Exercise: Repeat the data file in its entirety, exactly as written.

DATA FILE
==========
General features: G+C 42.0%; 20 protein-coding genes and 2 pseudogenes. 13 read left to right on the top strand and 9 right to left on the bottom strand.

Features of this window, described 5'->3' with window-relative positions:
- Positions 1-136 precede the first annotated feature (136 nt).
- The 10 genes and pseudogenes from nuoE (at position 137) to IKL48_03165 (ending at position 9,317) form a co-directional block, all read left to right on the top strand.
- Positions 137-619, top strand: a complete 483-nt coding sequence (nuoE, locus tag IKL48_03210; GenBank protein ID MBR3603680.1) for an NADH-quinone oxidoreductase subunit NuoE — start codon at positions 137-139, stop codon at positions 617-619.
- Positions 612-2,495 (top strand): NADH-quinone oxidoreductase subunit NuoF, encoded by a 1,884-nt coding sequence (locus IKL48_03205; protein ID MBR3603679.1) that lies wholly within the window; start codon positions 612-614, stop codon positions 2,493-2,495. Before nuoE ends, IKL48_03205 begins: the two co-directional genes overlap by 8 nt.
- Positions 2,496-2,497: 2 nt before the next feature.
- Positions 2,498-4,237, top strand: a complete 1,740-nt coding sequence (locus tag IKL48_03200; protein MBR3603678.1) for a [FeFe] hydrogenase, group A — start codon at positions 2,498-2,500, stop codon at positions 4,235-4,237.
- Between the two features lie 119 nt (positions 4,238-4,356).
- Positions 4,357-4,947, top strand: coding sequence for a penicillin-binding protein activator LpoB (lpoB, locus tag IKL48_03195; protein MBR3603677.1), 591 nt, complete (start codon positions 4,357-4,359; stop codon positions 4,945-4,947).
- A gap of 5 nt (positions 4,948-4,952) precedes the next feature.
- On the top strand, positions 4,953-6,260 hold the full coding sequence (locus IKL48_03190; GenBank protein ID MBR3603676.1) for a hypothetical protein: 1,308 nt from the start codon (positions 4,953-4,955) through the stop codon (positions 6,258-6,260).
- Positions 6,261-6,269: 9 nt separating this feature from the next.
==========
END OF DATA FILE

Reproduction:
General features: G+C 42.0%; 20 protein-coding genes and 2 pseudogenes. 13 read left to right on the top strand and 9 right to left on the bottom strand.

Features of this window, described 5'->3' with window-relative positions:
- Positions 1-136 precede the first annotated feature (136 nt).
- The 10 genes and pseudogenes from nuoE (at position 137) to IKL48_03165 (ending at position 9,317) form a co-directional block, all read left to right on the top strand.
- Positions 137-619, top strand: a complete 483-nt coding sequence (nuoE, locus tag IKL48_03210; GenBank protein ID MBR3603680.1) for an NADH-quinone oxidoreductase subunit NuoE — start codon at positions 137-139, stop codon at positions 617-619.
- Positions 612-2,495 (top strand): NADH-quinone oxidoreductase subunit NuoF, encoded by a 1,884-nt coding sequence (locus IKL48_03205; protein ID MBR3603679.1) that lies wholly within the window; start codon positions 612-614, stop codon positions 2,493-2,495. Before nuoE ends, IKL48_03205 begins: the two co-directional genes overlap by 8 nt.
- Positions 2,496-2,497: 2 nt before the next feature.
- Positions 2,498-4,237, top strand: a complete 1,740-nt coding sequence (locus tag IKL48_03200; protein MBR3603678.1) for a [FeFe] hydrogenase, group A — start codon at positions 2,498-2,500, stop codon at positions 4,235-4,237.
- Between the two features lie 119 nt (positions 4,238-4,356).
- Positions 4,357-4,947, top strand: coding sequence for a penicillin-binding protein activator LpoB (lpoB, locus tag IKL48_03195; protein MBR3603677.1), 591 nt, complete (start codon positions 4,357-4,359; stop codon positions 4,945-4,947).
- A gap of 5 nt (positions 4,948-4,952) precedes the next feature.
- On the top strand, positions 4,953-6,260 hold the full coding sequence (locus IKL48_03190; GenBank protein ID MBR3603676.1) for a hypothetical protein: 1,308 nt from the start codon (positions 4,953-4,955) through the stop codon (positions 6,258-6,260).
- Positions 6,261-6,269: 9 nt separating this feature from the next.